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Hydraulic Hoses: Buying the Right Size Hose

Hydraulic hoses are some essential parts of many hydraulic systems. When replacing hoses and hydraulic assemblies, you should consider several things, and the most critical part of hose selection is getting the correct size. If it is a little too small, pressure may compromise the structure and integrity of the hose. If you buy a hose too large, it may not fit hydraulic hose couplings, and it has a good chance of leaking and not delivering the correct pressure to hydraulic components. Here are some useful tips to help you achieve the correct size of hoses.

Finding the Inside Diameter

The most important thing to remember when sizing hoses is the inside diameter or the I.D. You can’t tell the I.D. by just looking at the hose’s outside diameter. Some hoses are thicker and have more layers than others, and sizing must be exact.

The most important thing to remember when sizing hoses is the inside diameter.

The Importance of Laylines

The best way to determine the inside diameter is to check the hydraulic hose layline. The layline is the line across the middle of the hose with all those numbers, letters, and other information. It runs the entire hose length and repeats itself. Every character on the line gives you information about the hose. Typical information includes the manufacturer, part number, size, pressure ratings, industry-standard rating, and a date code that tells you when the hose was manufactured.

What Do Dashes Mean on the Layline?

You may see a number like “-5”. The dash denotes one-sixteenth of an inch, so -5 is a 5/16 inch hose, and “-8” is one-half inch I.D. Some hoses may have sizes like “5/8” or “1/2” printed, but the industry standard uses dashes. Yet, some manufacturers may have their own codes, so take your own measurements if you are unsure.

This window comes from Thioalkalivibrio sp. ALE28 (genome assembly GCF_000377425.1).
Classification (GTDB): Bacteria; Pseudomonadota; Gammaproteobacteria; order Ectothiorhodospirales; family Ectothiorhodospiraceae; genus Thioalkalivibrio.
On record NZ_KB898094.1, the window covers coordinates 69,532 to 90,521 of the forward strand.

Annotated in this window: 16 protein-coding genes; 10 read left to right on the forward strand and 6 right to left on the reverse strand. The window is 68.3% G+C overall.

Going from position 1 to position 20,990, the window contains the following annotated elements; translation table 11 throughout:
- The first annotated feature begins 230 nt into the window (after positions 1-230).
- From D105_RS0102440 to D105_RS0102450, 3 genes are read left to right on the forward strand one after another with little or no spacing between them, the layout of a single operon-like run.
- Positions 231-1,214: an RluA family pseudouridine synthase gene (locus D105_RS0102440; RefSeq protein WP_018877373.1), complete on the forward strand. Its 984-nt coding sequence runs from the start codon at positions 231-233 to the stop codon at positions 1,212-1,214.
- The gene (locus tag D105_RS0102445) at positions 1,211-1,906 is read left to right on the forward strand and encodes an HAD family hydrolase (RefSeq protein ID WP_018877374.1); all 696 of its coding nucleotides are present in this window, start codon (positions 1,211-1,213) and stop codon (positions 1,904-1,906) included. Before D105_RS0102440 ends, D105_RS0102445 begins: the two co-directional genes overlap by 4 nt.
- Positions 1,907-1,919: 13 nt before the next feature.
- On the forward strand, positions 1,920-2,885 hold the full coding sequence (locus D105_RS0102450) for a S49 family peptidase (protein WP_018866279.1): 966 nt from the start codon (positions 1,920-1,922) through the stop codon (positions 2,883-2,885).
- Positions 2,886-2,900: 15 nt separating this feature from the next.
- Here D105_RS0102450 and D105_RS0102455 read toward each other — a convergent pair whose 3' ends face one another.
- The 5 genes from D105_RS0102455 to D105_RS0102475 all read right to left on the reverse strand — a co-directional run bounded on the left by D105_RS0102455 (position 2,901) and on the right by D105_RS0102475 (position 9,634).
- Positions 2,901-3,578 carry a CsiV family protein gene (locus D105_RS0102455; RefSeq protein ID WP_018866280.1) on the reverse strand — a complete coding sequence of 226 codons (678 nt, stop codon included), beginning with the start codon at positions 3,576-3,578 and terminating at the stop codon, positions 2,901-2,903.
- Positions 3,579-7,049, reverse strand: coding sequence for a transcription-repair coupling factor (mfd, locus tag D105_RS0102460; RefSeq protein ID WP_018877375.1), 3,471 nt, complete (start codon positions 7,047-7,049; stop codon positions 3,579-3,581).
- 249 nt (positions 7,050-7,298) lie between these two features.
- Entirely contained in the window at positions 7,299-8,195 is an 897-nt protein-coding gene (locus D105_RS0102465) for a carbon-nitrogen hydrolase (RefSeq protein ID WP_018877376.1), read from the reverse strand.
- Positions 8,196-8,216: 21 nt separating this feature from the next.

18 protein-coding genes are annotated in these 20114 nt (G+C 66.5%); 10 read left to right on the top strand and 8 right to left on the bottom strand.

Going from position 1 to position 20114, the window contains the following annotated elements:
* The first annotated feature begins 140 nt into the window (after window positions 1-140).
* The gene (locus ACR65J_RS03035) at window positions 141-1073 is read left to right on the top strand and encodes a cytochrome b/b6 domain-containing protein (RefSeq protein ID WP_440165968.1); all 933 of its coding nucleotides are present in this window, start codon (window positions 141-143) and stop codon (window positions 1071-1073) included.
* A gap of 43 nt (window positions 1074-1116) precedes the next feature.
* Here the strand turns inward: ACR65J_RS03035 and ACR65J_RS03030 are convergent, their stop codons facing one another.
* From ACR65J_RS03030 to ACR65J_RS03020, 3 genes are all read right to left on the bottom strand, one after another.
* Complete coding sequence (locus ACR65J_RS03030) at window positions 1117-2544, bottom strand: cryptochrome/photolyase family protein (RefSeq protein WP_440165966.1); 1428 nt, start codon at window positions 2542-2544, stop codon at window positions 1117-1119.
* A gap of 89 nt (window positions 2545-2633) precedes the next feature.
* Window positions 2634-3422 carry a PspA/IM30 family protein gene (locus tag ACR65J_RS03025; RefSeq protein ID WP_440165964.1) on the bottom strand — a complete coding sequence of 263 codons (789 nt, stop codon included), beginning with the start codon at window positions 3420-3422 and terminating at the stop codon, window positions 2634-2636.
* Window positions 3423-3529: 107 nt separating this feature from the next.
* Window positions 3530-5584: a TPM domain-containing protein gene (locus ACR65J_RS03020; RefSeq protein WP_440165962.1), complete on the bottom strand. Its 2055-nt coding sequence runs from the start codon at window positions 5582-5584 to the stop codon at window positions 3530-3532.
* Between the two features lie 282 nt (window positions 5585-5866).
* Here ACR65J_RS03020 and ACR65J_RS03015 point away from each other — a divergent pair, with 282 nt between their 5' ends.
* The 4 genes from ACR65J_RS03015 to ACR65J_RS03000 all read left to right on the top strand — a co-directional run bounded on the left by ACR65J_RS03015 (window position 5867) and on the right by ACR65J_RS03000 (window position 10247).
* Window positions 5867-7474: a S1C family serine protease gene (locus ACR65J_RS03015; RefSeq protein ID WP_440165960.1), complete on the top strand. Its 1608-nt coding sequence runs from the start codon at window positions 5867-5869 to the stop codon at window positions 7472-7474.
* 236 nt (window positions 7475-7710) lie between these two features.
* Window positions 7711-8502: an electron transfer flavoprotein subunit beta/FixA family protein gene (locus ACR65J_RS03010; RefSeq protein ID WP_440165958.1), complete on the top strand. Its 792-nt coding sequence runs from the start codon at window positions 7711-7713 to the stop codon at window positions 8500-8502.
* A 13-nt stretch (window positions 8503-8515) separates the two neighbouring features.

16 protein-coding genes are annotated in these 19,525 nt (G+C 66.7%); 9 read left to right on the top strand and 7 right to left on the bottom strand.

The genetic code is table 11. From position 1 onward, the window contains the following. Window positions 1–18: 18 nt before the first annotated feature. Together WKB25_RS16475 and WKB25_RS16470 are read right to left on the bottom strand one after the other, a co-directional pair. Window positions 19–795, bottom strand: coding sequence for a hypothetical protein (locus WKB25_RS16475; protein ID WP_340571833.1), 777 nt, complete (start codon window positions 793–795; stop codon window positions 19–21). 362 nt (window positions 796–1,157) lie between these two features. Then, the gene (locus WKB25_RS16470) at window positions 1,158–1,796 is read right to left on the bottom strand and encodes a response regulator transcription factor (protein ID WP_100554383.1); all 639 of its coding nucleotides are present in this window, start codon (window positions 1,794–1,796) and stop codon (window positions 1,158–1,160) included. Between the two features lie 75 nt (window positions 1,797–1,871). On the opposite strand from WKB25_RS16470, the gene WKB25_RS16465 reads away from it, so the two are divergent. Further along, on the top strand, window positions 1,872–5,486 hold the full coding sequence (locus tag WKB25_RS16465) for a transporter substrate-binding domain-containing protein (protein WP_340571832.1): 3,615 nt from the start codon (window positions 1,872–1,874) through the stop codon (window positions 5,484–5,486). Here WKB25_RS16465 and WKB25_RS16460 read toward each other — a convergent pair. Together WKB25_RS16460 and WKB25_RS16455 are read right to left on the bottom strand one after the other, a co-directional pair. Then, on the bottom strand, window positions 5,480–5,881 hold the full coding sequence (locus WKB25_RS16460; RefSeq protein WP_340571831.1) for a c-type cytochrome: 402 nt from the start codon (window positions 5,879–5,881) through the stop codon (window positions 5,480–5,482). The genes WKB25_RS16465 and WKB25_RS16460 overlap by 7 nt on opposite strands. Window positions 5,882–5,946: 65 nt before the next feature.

What if You Can’t Read the Layline?

If the hose is old, its layline could be worn, and you cannot read the information. If this is the case, remove the hose and cut it. Measure the inside diameter. Do not guess because you need an exact fit for hydraulic hose fittings and hydraulic hose couplings.

Hydraulic Assembly Length

It is usually better to have hydraulic hoses a little bit too long than too short. However, too long of a hose can get in the way with equipment, potentially causing a space problem. Measuring the length of a hose includes hydraulic hose fittings. For example:

  • Male threads – measure from the thread ends.
  • Angled fittings – measure from the center of sealing surfaces.
  • Flanged and female threads – take measurements starting at the sealing surface of the fittings.

Cut Length and Cut-off Length

Cut length and overall length are not the same. Overall length (OAL) is the actual length of the assembly from end to end. If the hose has an angled hydraulic hose fitting, measure from the center of its sealing surfaces for OAL. To find the cut length, you can figure out the cut-off lengths and subtract them from the OAL. To determine the cut-off length, measure from the end of the fitting to the end of the fitting collar. Subtract these two measurements from the OAL. You can also measure from fitting collar end to fitting collar end to get the cut-off length.

Things to Remember

Hose size is determined by inside diameter. You can find this number on the layline or cut the hose and measure the I.D. Overall, hose length is the distance from fitting end to fitting end. Cut length is from the fitting collar end to fitting collar end. When you need assistance, contact your hydraulic hose supplier. They can help you with hoses, couplings, hydraulic assemblies, and hydraulic hose accessories. 

If your hoses need replacing, a member of our team would be more than happy to assist at a time and place that suits you. You can contact us here, or alternatively connect with us on social media.

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